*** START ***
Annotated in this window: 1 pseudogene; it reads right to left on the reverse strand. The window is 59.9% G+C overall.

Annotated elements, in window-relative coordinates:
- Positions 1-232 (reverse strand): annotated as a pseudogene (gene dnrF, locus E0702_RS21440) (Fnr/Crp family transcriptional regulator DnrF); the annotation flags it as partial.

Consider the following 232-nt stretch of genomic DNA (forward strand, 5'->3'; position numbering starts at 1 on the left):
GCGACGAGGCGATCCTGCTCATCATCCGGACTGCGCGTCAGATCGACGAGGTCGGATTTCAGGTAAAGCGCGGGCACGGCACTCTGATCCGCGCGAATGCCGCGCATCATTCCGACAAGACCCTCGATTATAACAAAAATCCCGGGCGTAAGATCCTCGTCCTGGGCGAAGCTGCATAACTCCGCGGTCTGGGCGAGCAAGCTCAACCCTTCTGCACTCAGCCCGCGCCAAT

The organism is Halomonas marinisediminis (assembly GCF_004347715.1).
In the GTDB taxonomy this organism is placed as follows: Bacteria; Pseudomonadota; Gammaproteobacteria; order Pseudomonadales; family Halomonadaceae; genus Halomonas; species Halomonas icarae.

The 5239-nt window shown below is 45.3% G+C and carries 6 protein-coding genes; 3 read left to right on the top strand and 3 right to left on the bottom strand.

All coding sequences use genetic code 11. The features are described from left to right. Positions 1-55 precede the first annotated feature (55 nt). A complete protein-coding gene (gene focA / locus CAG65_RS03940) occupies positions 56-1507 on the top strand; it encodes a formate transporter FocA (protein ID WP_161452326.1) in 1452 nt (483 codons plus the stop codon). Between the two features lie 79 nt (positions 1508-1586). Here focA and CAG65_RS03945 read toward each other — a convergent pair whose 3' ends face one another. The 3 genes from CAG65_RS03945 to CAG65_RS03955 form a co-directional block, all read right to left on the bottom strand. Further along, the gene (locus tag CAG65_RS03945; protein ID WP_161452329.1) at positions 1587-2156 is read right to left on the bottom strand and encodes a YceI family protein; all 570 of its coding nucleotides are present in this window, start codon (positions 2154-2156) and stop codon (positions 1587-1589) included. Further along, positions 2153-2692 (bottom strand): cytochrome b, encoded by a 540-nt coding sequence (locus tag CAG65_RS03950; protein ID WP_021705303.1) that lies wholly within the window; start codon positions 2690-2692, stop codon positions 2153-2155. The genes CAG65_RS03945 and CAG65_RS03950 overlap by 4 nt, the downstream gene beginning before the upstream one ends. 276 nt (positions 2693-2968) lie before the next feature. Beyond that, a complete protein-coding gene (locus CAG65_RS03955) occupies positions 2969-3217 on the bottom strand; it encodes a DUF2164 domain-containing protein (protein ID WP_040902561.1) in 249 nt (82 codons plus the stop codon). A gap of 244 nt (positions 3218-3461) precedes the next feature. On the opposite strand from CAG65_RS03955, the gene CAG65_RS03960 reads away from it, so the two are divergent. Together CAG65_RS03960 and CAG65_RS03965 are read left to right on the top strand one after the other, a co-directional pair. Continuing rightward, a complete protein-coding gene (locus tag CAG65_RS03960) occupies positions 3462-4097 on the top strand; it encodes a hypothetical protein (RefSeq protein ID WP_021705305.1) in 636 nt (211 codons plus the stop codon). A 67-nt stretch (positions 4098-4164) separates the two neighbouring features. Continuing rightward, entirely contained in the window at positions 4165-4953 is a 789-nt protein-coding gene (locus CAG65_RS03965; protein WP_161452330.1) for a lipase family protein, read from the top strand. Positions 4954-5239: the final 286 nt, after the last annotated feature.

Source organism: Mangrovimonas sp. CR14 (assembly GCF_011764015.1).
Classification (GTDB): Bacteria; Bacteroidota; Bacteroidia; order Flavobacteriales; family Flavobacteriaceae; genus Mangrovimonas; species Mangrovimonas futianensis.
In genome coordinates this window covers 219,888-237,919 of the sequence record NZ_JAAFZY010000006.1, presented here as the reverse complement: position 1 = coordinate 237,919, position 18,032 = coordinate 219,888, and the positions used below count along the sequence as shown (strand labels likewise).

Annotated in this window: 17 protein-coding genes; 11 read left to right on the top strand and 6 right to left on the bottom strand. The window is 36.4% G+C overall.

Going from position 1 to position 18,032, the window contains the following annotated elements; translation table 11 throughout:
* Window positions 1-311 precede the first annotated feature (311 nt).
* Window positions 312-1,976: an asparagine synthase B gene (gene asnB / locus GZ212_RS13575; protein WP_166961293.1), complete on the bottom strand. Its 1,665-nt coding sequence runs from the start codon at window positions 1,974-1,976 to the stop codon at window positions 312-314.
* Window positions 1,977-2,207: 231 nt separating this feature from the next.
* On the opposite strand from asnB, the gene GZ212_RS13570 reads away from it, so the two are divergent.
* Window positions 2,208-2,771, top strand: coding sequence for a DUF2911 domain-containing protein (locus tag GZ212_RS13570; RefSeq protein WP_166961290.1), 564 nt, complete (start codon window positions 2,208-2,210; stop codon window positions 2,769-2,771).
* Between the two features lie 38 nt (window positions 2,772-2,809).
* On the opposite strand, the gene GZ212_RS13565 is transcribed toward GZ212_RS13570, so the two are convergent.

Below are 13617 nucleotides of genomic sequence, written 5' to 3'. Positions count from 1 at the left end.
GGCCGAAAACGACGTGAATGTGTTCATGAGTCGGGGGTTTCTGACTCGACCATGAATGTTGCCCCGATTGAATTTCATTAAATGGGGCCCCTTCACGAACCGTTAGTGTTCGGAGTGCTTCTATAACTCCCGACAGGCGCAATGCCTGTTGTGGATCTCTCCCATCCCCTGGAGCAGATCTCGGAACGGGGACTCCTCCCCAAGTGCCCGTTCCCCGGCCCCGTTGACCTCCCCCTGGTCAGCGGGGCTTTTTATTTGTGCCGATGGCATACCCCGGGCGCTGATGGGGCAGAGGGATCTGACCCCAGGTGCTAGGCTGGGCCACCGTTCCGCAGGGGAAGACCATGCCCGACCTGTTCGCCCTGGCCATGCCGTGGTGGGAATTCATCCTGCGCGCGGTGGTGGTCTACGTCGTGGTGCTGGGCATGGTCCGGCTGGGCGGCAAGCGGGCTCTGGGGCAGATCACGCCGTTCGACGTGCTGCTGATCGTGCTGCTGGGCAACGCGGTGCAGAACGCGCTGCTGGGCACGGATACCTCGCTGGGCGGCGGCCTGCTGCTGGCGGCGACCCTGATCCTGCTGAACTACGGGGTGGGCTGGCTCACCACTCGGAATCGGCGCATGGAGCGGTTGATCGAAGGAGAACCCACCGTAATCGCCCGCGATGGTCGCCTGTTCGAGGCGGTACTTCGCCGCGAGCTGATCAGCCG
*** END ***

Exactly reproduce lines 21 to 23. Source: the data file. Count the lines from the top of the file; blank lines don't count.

* On the opposite strand, the gene GZ212_RS13565 is transcribed toward GZ212_RS13570, so the two are convergent.

Below are 13617 nucleotides of genomic sequence, written 5' to 3'. Positions count from 1 at the left end.
GGCCGAAAACGACGTGAATGTGTTCATGAGTCGGGGGTTTCTGACTCGACCATGAATGTTGCCCCGATTGAATTTCATTAAATGGGGCCCCTTCACGAACCGTTAGTGTTCGGAGTGCTTCTATAACTCCCGACAGGCGCAATGCCTGTTGTGGATCTCTCCCATCCCCTGGAGCAGATCTCGGAACGGGGACTCCTCCCCAAGTGCCCGTTCCCCGGCCCCGTTGACCTCCCCCTGGTCAGCGGGGCTTTTTATTTGTGCCGATGGCATACCCCGGGCGCTGATGGGGCAGAGGGATCTGACCCCAGGTGCTAGGCTGGGCCACCGTTCCGCAGGGGAAGACCATGCCCGACCTGTTCGCCCTGGCCATGCCGTGGTGGGAATTCATCCTGCGCGCGGTGGTGGTCTACGTCGTGGTGCTGGGCATGGTCCGGCTGGGCGGCAAGCGGGCTCTGGGGCAGATCACGCCGTTCGACGTGCTGCTGATCGTGCTGCTGGGCAACGCGGTGCAGAACGCGCTGCTGGGCACGGATACCTCGCTGGGCGGCGGCCTGCTGCTGGCGGCGACCCTGATCCTGCTGAACTACGGGGTGGGCTGGCTCACCACTCGGAATCGGCGCATGGAGCGGTTGATCGAAGGAGAACCCACCGTAATCGCCCGCGATGGTCGCCTGTTCGAGGCGGTACTTCGCCGCGAGCTGATCAGCCG